— Political stability and a strong rule of law strengthened by EU membership. “Political stability gives Poles an edge. China is also an emerging location for outsourcing,” but international property protection is a risk, said Przemek Berendt, the vice president for global marketing at Luxoft, an IT services outsourcing company headquartered in Russia. “But as an EU member, Poland protects intellectual property rights.”

That’s important for companies like Luxoft, which creates trading platforms for investment banks and automotive software.

The outsourcing sector in Poland now employees more than 100,000 people working for international companies, and is projected to grow another 15 to 20 percent by the end of the year, according to the Association of Business Service Leaders, a group that represents more than 70 companies.

There are no statistics on how many non-Poles work in the sector. For now, the numbers are small. In some cases, foreigners at Polish universities stick around after graduation; sometimes a Polish romantic partner is also part of the equation. But some of the companies are also starting to bring non-Poles to perform certain jobs if they can’t find the right person locally.

Krystian Bestry, a top executive in Europe with Infosys BPO, an Indian company with a center in Lodz, said his company has “imported” some workers from the Netherlands to Poland because it needed Dutch speakers.

“Our offer is attractive to them,” Bestry said. “While Polish wages are lower than Dutch wages, the cost of living in Poland is also much lower.”

Some other countries in the region, including the Czech Republic and Slovakia, have also attracted outsourcing, though on a smaller scale given their smaller size. Hungary has, too, though it has been spooking foreign investors since the government of Prime Minister Viktor Orban took office in 2010 and started to show an authoritarian streak. Meanwhile, Romania and Bulgaria also offer lower costs to investors, and have grown as outsourcing destinations, though a greater perception of corruption there has kept some companies away.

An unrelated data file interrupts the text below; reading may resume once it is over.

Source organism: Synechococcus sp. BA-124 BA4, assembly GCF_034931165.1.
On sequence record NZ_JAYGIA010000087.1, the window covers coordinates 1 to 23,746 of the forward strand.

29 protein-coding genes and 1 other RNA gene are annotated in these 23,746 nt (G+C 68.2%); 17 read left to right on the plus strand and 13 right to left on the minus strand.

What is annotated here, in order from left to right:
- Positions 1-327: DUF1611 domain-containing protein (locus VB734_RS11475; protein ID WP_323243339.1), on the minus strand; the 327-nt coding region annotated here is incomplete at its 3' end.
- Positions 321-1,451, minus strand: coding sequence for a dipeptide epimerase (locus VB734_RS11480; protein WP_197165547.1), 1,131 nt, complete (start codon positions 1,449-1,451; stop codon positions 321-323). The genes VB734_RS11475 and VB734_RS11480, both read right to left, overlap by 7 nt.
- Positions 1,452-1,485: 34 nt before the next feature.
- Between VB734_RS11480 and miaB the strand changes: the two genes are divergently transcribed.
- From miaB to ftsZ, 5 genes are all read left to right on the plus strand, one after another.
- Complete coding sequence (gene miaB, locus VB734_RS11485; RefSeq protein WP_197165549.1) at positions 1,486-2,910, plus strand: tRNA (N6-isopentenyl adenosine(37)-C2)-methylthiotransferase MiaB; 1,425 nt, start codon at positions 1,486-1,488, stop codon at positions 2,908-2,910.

Companies that have outsourced parts of their business operations to Poland include Shell, IBM, Google, HP, Motorola, Heineken, Procter & Gamble, UBS, Citibank, Credit Suisse and many others — altogether more than 50 companies from the Fortune 500 list. There are also some companies devoted solely to carrying out accounting, legal work and software development for other companies. One is Capgemini, which provides business and computer outsourcing for almost 100 corporations, including Coca-Cola and Volkswagen. It operates five centers in Poland.

Some corporate leaders are clearly worried about a perception that the jobs being created in Poland represent the loss of higher-paying jobs back in home countries. Some refuse to say how many employees they have in Poland, while some companies that use the services produced in Poland ask that their contracts be kept secret.

Jacek Levernes, a member of the board at Hewlett-Packard Europe and the head of the Association of Business Service Leaders, said there is no doubt that Poland’s outsourcing sector is thriving thanks to the financial crisis in the 17-nation eurozone and elsewhere as companies seek savings. Still, he argues that the phenomenon, overall, does more to help than hurt workers in the West. He argues that if, for example, a French company barely making a profit because of the financial crisis cuts costs by outsourcing some of its internal accounting to Poland, that could be the margin of savings that keeps the entire company afloat.

“If the company must find savings, but doesn’t, it goes bankrupt — and hundreds or thousands of employees lose their jobs,” Levernes said.

The booming outsourcing sector amid a larger economy that keeps growing has left Bofarull Marques more optimistic about the future of Poland than Spain, and he expects to make Poland home for many years, perhaps even until retirement. It was not the scenario he imagined when he first moved to Krakow in 2006 for a girlfriend.